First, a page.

In my weekly column, we take a long look at impact fantasy football rookies. I compare their performance to date against my original expectations of them. Let’s continue this 2014 version of the series by looking at one of the most overlooked rookie running backs in Branden Oliver. I will look at some of his college production against his performance versus the Broncos to dissect his dynasty value.
I reviewed three of Oliver’s Buffalo college games; keep in mind that most of his opponents were against fellow Mid-American Conference teams. The first thing that I noticed was his height (5′ 6 1/2″) and his big, powerful legs. The back has quick feet, gets low in the hole, and possesses a highly developed center of gravity that keeps him upright when most runners would go down. Oliver uses this balance to squirt through small openings on the line of scrimmage while hiding behind the offensive line to gain a tactical advantage. It was difficult to see him at times, even on tape.
The young back has a knack for delivering hits with his shoulder, but does not give his opponents much to hit on his own body. There were many times he slid off bigger hits, which frustrated many defenders. Oliver has decent vision which he uses to follow his blockers to get to the hole quickly. There are quite a few times, he does not see backside defenders flowing to him. The back does the little things well: fights for extra yardage, throws a good stiff-arm, keeps his legs churning, always falls forward, and runs to daylight. Oliver has a good jump cut combined with some burst that makes him dangerous in the open field. Defenders should watch his hips, because he tells stories with his shoulders that lie. He might be as quick-moving side to side as the back is running north and south. Don’t mistake that for an ability to create his own space though, Oliver cannot break a long run without his offensive line putting a hat on a hat. When he is the low man in the hole, it is hard stopping him.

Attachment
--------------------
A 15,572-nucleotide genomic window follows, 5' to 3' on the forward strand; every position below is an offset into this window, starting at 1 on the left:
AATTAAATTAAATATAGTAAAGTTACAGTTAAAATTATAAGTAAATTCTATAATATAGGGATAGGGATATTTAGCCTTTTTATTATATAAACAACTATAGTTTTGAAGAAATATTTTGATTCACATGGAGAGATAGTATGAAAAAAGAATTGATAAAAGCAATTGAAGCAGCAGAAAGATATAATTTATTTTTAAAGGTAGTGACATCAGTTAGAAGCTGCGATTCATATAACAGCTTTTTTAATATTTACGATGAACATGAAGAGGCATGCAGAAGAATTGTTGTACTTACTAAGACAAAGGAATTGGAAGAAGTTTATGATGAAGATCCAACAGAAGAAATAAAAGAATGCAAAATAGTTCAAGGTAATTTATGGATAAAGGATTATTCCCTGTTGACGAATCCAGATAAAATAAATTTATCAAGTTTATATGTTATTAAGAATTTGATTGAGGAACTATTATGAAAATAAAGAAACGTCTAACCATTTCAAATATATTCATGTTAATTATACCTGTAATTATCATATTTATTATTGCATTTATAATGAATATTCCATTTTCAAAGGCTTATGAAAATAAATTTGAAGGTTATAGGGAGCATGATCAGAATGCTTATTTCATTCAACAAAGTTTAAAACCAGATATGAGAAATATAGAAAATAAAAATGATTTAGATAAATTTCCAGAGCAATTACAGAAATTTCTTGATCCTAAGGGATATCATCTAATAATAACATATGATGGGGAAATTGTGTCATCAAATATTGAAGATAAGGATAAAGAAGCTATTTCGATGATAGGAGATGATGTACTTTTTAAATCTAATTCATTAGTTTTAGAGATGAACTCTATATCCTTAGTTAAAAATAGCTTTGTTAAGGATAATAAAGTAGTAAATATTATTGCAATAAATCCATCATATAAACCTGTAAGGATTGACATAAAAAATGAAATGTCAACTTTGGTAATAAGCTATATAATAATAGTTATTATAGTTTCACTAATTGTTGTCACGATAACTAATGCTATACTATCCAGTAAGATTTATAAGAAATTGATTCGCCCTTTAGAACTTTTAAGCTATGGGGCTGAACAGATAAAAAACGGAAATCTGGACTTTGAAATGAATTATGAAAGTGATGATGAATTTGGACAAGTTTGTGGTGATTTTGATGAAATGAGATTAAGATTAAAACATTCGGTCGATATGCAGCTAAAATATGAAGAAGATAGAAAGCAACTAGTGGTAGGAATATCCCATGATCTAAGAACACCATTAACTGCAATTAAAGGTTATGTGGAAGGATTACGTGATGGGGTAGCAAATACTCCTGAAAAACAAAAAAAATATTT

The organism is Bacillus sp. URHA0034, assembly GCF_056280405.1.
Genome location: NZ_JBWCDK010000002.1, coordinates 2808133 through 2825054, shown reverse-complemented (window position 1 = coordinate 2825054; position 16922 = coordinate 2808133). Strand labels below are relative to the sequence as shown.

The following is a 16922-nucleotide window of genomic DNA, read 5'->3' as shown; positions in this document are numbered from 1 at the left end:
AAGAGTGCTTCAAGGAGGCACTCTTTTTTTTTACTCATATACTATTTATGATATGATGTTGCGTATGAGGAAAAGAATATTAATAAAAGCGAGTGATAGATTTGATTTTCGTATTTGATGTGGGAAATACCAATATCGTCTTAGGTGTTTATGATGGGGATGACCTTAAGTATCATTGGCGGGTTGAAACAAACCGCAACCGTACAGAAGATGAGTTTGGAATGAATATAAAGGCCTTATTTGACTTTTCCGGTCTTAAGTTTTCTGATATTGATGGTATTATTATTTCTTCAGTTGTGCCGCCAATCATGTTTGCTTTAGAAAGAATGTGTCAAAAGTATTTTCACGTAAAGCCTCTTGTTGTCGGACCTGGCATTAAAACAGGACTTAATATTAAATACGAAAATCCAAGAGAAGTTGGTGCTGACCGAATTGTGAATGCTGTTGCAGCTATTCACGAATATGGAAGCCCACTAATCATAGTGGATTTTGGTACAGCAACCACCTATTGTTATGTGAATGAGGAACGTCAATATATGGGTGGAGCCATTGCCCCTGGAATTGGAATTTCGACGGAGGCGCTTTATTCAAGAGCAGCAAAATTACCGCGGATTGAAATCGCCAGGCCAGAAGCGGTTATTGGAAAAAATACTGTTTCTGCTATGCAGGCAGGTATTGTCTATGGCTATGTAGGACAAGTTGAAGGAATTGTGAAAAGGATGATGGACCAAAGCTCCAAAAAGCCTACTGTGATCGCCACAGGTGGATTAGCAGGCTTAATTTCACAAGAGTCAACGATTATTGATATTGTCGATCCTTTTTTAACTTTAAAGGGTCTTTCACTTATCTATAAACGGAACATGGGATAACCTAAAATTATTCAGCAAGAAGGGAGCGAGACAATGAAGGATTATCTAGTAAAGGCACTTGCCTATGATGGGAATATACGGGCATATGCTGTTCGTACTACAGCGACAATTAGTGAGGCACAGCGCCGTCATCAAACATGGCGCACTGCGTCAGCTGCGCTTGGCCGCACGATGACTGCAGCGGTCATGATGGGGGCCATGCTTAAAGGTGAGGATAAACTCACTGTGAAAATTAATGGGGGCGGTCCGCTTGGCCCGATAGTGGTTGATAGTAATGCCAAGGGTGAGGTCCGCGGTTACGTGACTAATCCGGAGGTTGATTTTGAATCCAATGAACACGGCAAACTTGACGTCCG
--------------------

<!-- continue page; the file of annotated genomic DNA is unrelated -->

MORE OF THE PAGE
In the passing game, Oliver steps up to attack defenders trying to get to his quarterback. The young runner usually aims low against the blitzer and does a solid job in pass protection squaring his shoulders. As a target in the passing game, the back has a bad habit of letting the ball get into his body before securing it. Oliver needs to pluck the ball out of the air, but does a good job securing it. He does well in the screen game, using his quickness to make the first defender miss. Occasionally, the back received direct snaps near the goal line and in short yardage situations. Oliver was very effective in those situations. The young back reminds me of a less polished Maurice Jones-Drew with the junk in the trunk and strong leg drive that shorter backs do not have.
Against the Broncos, I saw a back: that got overmatched. Oliver got contained early and often. There were no running lanes created by the offensive line and without them, the back fought for every inch he got. It did not help that the majority of the time, the young runner did not get low and let the defenders get into his body quickly. Oliver tried to break a number of plays outside, but does not have the speed or vision to beat the Denver defense. He had a few nice runs where he made quick jump cuts, or swatted people out of his way. Unfortunately, the runner got met in the backfield on the majority of his runs and could not create enough forward momentum to gain positive yardage.
Oliver still lets the ball into his body in the passing game, but did make a nice catch between three defenders in the second half. The Chargers substituted him out on a lot of passing downs and during the two-minute drill to end the first half. He had a few glimpses of quickness and burst, but not enough to be confident with him as an every week starter. I think he has the skills to hold onto the Danny Woodhead role for the Chargers , but he will not hold off Ryan Matthews like some people suspected.
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